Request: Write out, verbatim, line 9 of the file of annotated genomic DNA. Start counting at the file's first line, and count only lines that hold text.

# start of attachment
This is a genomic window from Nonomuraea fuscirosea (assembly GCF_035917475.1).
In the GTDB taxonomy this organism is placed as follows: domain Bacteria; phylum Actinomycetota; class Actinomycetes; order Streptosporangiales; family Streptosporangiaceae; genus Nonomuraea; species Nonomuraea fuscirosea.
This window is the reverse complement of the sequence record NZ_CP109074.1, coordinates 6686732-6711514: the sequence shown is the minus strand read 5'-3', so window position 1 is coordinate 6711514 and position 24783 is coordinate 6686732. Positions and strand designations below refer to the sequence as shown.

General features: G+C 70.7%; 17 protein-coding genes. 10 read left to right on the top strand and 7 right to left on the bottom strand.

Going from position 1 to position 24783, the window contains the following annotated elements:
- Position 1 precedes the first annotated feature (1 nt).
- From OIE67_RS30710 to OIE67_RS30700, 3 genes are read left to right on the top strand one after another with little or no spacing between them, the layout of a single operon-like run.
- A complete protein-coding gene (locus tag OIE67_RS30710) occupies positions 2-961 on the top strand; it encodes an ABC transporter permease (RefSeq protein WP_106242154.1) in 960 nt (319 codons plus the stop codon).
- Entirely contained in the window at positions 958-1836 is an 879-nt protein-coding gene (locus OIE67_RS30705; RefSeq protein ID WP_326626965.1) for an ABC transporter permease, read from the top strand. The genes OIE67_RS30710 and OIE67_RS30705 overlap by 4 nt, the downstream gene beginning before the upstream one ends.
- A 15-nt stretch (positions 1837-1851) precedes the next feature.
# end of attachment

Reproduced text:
- Entirely contained in the window at positions 958-1836 is an 879-nt protein-coding gene (locus OIE67_RS30705; RefSeq protein ID WP_326626965.1) for an ABC transporter permease, read from the top strand. The genes OIE67_RS30710 and OIE67_RS30705 overlap by 4 nt, the downstream gene beginning before the upstream one ends.